Set up in PRS’s Stevensville, Maryland, factory, the TX20E arrived with moderately low action that made the instrument immensely playable across the entire fretboard. The guitar felt well balanced across the strings and up the neck, and the acoustic sound was also even with a distinct bias toward the upper midrange. Strummed chords sounded clear and warm, with pleasing overtones and crystalline resonances floating over a tight, modest low end. Fingerpicked passages revealed the instrument’s sweetness and dynamic sensitivity. Single notes came through true and clear, with a bit of notable zing. There was no low-mid mud to be found; in an ensemble, the TX20E’s mids and highs would cut through easily.

The Fishman GT1 pickup system combines an undersaddle transducer and a soundhole-mounted preamp, with a 9-volt battery box and output jack located about four inches south of the bottom strap button. Amplified, the TX20E manifested glimmering highs and a bottom end that was balanced, if a bit subdued. Palm-muted chords showcased the Tonare’s broad dynamic range. The overtones of strummed and plucked chords sounded heavenly with a smattering of reverb. Overall, the TX20E’s sound featured its forward upper mids and radiant overtone shimmer.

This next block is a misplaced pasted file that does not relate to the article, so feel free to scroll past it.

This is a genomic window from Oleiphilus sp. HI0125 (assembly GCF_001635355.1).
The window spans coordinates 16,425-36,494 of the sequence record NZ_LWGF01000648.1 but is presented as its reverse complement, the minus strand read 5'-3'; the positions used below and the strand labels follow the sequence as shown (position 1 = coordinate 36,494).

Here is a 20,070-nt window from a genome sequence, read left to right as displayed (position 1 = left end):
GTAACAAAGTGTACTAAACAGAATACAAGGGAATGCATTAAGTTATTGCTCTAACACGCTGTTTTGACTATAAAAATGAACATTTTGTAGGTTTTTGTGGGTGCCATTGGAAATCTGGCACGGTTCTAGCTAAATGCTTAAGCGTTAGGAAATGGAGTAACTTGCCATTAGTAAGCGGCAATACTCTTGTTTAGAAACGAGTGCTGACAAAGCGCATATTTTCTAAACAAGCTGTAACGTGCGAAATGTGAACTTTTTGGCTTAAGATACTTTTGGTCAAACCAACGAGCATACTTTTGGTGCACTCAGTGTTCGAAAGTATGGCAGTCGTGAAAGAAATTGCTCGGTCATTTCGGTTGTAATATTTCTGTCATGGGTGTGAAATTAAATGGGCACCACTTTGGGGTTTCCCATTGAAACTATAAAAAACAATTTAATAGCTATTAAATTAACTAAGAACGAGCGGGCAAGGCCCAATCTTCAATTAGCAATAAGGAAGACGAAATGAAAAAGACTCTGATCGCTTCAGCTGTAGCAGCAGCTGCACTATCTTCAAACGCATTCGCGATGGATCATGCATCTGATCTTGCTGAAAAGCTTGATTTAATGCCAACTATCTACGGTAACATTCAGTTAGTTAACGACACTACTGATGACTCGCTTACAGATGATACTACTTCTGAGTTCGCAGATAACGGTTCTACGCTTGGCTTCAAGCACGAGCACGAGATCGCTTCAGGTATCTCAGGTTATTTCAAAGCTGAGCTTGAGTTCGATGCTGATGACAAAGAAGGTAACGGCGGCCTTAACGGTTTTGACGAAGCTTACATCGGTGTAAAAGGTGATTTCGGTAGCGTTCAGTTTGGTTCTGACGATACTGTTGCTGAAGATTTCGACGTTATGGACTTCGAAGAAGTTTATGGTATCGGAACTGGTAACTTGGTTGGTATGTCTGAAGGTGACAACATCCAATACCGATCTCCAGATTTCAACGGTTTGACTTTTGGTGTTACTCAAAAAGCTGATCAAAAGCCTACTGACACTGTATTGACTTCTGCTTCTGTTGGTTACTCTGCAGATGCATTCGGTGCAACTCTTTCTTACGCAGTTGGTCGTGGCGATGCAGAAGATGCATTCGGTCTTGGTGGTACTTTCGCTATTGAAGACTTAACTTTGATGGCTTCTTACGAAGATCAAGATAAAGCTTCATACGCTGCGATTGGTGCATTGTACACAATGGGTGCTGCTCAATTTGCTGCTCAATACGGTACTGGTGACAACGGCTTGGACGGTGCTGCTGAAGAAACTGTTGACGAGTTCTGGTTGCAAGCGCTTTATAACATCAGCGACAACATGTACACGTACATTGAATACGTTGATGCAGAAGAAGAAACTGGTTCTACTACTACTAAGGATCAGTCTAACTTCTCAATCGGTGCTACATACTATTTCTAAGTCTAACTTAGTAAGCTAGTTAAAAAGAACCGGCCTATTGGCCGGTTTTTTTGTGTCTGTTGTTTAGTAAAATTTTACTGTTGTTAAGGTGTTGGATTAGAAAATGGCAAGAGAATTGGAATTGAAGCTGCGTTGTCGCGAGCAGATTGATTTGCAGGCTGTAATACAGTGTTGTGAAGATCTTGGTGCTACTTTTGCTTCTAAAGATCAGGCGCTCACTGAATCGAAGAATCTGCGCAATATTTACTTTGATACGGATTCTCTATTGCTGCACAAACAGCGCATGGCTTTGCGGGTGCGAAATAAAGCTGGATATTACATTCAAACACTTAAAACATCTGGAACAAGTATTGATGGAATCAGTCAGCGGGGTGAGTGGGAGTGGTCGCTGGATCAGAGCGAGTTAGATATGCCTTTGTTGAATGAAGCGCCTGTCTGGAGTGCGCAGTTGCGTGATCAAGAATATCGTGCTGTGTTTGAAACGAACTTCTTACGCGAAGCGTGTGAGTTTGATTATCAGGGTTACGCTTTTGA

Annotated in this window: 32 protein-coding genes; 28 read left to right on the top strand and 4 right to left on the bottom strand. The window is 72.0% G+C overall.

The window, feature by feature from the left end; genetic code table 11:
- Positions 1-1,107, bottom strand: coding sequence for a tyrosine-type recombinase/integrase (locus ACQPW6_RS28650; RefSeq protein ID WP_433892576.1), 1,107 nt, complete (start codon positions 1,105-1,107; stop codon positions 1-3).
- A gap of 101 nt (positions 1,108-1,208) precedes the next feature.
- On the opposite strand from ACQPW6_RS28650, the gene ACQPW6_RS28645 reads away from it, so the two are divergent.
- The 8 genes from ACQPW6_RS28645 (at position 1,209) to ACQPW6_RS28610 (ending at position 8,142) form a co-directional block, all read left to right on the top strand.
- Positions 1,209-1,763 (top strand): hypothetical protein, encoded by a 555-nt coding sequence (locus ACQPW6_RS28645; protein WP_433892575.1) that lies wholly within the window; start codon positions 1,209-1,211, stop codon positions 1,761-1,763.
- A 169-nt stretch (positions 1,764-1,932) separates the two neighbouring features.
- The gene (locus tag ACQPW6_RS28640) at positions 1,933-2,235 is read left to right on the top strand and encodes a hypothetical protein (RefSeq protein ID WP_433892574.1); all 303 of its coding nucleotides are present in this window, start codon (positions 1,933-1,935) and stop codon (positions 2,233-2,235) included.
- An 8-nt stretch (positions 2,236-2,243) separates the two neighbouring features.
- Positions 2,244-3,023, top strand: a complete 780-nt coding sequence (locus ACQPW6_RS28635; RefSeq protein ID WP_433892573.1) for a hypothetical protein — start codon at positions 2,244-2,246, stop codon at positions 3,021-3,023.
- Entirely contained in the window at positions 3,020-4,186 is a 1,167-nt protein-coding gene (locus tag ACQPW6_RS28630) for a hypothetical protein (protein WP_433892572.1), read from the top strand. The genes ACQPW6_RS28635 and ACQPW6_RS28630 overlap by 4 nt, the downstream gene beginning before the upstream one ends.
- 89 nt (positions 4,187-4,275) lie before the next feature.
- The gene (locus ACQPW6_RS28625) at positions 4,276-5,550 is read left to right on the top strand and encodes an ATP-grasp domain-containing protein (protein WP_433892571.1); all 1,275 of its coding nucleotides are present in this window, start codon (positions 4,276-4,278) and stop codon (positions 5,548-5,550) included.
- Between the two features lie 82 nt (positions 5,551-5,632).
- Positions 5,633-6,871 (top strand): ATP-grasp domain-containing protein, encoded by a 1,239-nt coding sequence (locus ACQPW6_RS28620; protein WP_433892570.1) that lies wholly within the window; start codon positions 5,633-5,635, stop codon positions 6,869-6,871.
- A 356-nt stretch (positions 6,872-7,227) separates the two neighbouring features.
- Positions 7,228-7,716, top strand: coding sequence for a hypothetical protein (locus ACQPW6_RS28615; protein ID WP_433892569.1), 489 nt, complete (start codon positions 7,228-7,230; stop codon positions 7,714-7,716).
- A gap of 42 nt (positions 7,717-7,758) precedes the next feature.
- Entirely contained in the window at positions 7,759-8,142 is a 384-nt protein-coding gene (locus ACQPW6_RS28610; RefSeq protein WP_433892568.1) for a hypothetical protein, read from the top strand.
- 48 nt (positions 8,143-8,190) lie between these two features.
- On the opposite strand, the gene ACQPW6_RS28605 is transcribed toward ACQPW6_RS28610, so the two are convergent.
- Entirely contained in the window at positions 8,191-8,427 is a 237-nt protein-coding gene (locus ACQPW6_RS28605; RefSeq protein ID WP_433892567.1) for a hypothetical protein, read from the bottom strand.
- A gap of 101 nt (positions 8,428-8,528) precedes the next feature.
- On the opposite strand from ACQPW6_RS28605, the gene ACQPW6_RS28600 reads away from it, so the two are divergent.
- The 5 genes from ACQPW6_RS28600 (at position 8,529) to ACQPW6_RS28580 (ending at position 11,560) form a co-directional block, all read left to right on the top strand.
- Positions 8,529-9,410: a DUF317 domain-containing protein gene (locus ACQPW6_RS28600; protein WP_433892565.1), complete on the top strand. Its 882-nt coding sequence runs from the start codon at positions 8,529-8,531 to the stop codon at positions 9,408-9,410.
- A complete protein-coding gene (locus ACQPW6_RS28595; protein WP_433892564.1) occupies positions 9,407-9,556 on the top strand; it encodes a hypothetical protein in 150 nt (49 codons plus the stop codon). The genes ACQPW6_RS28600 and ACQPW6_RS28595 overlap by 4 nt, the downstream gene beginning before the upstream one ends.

Angelus A50E

Along with its cutaway-lacking cousin, the TX50E, the A50E has a more ostentatious attitude. Real abalone purfling lines the solid Sikta top and decorates the soundhole, while the avian fret markers are presented in more colorful abalone. A thin stripe of the multihued shell runs down the center of the back and bottom, bisecting waves of maple grain, and complemented with a soft burst finish on the back. The resulting visual is striking, yet tasteful; it’s not overly flashy. Compared to the mahogany TX20E, the A50E’s black binding stands out more against the butterscotch and auburn tones of the stained figured maple back and sides, completing the instrument’s snazzy outfit. The internal structure features the same hybrid bracing that’s used in PRS’s Private Stock acoustics—a combination of X-style steel-string bracing across the center and fanned classical-style bracing along the belly. Also finished in high gloss, the A50E had the same balanced, comfortable feel as the TX20E, aside from the Venetian cutaway. PRS set up the instrument with comfortably playable action, though my tester was a bit higher than the TX20E.